Authors’ Affiliations

(1)
Phosphorus, Inc, New York, USA
(2)
CooperGenomics, Livingston, USA
(3)
Sarah Lawrence College, New York, USA
(4)
IVF Florida Reproductive Associates, Margate, USA
(5)
Department of Obstetrics and Gynecology, The David Geffen School of Medicine at UCLA, California, USA
(6)
Clinica Eugin, Barcelona, Spain
(7)
Institute for Reproductive Medicine and Science, Saint Barnabas Medical Center, Livingston, USA
(8)
Division of Reproductive Endocrinology, Department of Obstetrics and Gynecology, Hofstra Northwell School of Medicine, Manhasset, USA
(9)
Division of Reproductive Endocrinology & Infertility, Department of Obstetrics and Gynecology, NYU Langone, New York, USA
(10)
Northwell Fertility, North Shore University Hospital, Manhasset, USA

References

  1. ACOG. Committee in Genetics. Screen Tay-Sachs Dis. 2005;318:1–2.Google Scholar
  2. ACOG. Committee in Genetics. Fam History Risk Assess Tool. 2015;478:1–4.Google Scholar
  3. ACOG. Committee in Genetics. Preconception Prenat Carrier Screen Genet Dis Individ Easter Eur Jewisj Descent. 2009;442:1–4.Google Scholar
  4. Grody WW, Thompson BH, Gregg AR, Bean LH, Monaghan KG, Schneider A, et al. ACMG position statement on prenatal/preconception expanded carrier screening. Am Coll Med Genet. 2013;15:482–3. Available from: http://www.ncbi.nlm.nih.gov/pubmed/23619275.Google Scholar
  5. ACOG. Committee in Genetics. Update Carrier Screen Cystic Fibrosis. 2011;486:1–4.Google Scholar
  6. Cooper RS, Kaufman JS, Ward R. Race and genomics. N Engl J Med. 2003;348:1166–70.View ArticlePubMedGoogle Scholar
  7. Dries DL. Genetic ancestry, population admixture, and the genetic epidemiology of complex disease. Circ Cardiovasc Genet. 2009;2:540–3.View ArticlePubMedGoogle Scholar
  8. Yaeger R, Avila-Bront A, Abdul K, Nolan PC, Grann VR, Birchette MG, et al. Comparing genetic ancestry and self-described race in African Americans born in the United States and in Africa. Cancer Epidemiol Biomark Prev. 2008;17:1329–38.View ArticleGoogle Scholar
  9. Mersha TB, Abebe T. Self-reported race/ethnicity in the age of genomic research: its potential impact on understanding health disparities. Hum Genomics. 2015;9:1–15. Available from: http://www.humgenomics.com/content/9/1/1.
  10. Vichinsky EP. Changes in the epidemiology of Thalassemia in North America: a new minority disease. Pediatrics. 2005;116:e818–25. Available from:http://pediatrics.aappublications.org/cgi/doi/10.1542/peds.2005-0843.View ArticlePubMedGoogle Scholar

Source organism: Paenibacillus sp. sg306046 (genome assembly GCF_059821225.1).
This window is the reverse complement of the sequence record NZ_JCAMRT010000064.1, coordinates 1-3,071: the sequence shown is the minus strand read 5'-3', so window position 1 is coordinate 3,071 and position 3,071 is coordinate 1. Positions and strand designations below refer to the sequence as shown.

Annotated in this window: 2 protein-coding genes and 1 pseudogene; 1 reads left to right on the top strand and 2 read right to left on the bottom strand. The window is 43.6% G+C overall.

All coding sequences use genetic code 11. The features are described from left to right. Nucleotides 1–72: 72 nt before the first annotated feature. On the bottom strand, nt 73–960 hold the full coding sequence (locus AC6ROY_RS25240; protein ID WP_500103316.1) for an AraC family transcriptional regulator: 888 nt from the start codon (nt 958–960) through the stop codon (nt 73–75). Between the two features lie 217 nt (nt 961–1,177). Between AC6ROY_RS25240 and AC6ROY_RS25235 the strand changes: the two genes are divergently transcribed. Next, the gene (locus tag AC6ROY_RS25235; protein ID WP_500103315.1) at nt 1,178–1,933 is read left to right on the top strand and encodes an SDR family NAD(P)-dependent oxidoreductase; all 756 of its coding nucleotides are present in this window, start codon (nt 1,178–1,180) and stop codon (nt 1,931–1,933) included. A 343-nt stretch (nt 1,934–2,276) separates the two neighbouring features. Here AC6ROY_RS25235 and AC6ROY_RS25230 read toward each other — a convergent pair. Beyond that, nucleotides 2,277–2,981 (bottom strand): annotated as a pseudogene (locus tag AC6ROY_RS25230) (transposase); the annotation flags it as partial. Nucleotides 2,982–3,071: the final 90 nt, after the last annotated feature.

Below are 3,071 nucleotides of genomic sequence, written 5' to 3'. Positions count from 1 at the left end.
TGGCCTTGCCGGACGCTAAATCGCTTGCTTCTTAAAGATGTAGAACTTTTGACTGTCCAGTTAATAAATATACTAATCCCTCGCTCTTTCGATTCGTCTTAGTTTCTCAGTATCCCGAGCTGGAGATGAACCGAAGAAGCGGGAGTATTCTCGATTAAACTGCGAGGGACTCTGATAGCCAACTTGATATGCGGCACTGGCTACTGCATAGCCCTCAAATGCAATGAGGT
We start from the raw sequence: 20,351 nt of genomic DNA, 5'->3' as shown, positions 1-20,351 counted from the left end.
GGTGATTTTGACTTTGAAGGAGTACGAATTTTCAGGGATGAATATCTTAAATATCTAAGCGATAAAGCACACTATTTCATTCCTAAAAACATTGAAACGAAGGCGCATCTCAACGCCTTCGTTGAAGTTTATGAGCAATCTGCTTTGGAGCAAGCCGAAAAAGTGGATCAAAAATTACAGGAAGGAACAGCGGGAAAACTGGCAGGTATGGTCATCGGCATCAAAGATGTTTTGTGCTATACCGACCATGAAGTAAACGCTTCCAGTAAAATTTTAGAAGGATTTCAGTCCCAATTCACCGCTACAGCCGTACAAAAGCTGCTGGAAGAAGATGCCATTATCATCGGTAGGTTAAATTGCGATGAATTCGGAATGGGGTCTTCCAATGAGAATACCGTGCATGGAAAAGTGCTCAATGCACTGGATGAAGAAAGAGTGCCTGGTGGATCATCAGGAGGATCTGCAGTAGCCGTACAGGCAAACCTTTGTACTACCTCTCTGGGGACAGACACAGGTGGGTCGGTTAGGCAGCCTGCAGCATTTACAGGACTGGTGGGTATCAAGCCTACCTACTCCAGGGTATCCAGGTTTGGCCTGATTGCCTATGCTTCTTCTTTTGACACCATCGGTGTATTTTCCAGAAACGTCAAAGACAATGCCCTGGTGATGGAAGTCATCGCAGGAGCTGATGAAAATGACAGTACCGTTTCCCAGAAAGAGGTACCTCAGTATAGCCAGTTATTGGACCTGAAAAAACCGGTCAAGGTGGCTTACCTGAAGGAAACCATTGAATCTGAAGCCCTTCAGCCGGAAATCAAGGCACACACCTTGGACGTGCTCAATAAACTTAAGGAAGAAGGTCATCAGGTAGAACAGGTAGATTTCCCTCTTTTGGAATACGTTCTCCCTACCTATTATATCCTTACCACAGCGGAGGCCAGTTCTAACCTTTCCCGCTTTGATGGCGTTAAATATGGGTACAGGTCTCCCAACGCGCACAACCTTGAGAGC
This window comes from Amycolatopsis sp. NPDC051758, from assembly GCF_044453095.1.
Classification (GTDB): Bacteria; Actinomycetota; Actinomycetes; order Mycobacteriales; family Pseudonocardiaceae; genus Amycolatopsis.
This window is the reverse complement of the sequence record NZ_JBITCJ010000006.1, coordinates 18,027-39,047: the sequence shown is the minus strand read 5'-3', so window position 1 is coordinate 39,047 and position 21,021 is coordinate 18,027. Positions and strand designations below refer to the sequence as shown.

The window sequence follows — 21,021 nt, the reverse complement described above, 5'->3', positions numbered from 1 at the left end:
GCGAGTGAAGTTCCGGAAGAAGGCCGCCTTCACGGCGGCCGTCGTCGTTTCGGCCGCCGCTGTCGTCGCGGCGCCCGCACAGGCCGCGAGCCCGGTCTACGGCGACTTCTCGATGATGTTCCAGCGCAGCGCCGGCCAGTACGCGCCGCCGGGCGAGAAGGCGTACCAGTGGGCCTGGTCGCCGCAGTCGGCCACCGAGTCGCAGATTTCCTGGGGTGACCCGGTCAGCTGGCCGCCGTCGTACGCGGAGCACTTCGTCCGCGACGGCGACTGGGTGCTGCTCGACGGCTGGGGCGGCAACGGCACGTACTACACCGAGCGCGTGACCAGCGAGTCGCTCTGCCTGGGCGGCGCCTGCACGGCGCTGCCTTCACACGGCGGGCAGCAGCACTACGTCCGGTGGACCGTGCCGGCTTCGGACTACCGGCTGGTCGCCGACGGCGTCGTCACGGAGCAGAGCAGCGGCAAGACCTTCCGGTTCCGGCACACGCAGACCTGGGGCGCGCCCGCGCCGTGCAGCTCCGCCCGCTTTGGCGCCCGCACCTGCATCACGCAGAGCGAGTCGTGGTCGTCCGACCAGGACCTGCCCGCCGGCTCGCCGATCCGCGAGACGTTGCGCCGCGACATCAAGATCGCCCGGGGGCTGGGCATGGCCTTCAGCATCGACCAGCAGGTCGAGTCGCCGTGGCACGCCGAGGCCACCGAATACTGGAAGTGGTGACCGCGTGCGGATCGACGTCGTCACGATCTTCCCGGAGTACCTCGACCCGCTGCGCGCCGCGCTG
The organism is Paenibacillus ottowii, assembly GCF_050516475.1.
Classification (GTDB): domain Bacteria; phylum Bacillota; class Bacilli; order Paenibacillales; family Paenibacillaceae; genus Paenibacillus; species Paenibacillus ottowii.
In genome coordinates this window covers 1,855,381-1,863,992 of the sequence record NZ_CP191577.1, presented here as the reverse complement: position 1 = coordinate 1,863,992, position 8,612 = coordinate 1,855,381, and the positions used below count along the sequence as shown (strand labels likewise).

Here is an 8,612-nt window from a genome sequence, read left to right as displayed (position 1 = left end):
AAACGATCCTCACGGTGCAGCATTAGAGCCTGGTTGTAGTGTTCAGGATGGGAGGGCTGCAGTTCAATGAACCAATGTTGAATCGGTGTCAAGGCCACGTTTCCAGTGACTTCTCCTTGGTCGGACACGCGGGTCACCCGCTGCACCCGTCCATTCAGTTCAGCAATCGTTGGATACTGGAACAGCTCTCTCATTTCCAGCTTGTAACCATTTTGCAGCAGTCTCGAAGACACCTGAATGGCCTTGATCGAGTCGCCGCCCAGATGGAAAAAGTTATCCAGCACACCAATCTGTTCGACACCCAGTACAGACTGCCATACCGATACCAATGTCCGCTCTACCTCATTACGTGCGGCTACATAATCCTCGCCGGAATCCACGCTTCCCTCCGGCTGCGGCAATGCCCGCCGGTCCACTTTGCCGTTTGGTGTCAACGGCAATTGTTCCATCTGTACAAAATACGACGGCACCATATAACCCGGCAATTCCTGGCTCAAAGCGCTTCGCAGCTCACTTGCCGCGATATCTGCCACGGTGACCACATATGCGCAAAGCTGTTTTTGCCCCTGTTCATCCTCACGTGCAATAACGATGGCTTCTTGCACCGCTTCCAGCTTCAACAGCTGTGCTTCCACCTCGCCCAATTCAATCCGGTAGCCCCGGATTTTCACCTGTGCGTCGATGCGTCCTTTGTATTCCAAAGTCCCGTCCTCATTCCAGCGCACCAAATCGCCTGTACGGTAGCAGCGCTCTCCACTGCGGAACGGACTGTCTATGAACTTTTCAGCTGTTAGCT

11. Hassell KL. Population estimates of sickle cell disease in the U.S. Am J Prev Med. 2010;38:S512–S521. Available from: doi:10.1016/j.amepre.2009.12.022.
  12. Lazarin GA, Haque IS, Nazareth S, Iori K, Patterson AS, Jacobson JL, et al. An empirical estimate of carrier frequencies for 400+ causal Mendelian variants: results from an ethnically diverse clinical sample of 23,453 individuals. Genet Med. 2013;15:178–86. Available from: http://www.pubmedcentral.nih.gov/articlerender.fcgi?artid=3908551&tool=pmcentrez&rendertype=abstract.View ArticlePubMedGoogle Scholar
  13. Mitchell JJ, Capua A, Clow C, Scriver CR. Twenty-year outcome analysis of genetic screening programs for Tay-Sachs and beta-thalassemia disease carriers in high schools. Am. J Hum Genet. 1996;59:793–8.Google Scholar
  14. Kumar R, Seibold MA, Melinda C, Aldrich L, Williams K, Reiner AP, Colangelo L, Galanter J, Gignoux C, Hu D, Saunak Sen SC, Nickerson DA, Fornage M, Enright P, Ziv E, Smith LJ, Liu K, EGB. Genetic ancestry in lung-function predictions. N Engl J Med. 2010;363:321–30.View ArticlePubMedPubMed CentralGoogle Scholar
  15. Menezes AMB, Wehrmeister FC, Hartwig FP, Perez-Padilla R, Gigante DP, Barros FC, et al. African ancestry, lung function and the effect of genetics. Eur Respir J. 2015;45:1582–9. Available from: http://dx.doi.org/10.1183/09031936.00112114.
  16. Wassel CL, Pankow JS, Peralta CA, Choudhry S, Seldin MF, Arnett DK. Genetic ancestry is associated with subclinical cardiovascular disease in African-Americans and Hispanics from the multi-ethnic study of atherosclerosis. Circ Cardiovasc Genet. 2009;2:629–36.View ArticlePubMedPubMed CentralGoogle Scholar
  17. Knowler WC, Williams RC, Pettitt DJ, Steinberg AG. Gm3;5,13,14 and type 2 diabetes mellitus: an association in American Indians with genetic admixture. Am J Hum Genet. 1988;43:520–6. Available from: https://www.ncbi.nlm.nih.gov/pmc/articles/PMC1715499/.PubMedPubMed CentralGoogle Scholar
  18. Tang H, Peng J, Wang P, Risch NJ. Estimation of individual admixture: analytical and study design considerations. Genet Epidemiol. 2005;28:289–301.View ArticlePubMedGoogle Scholar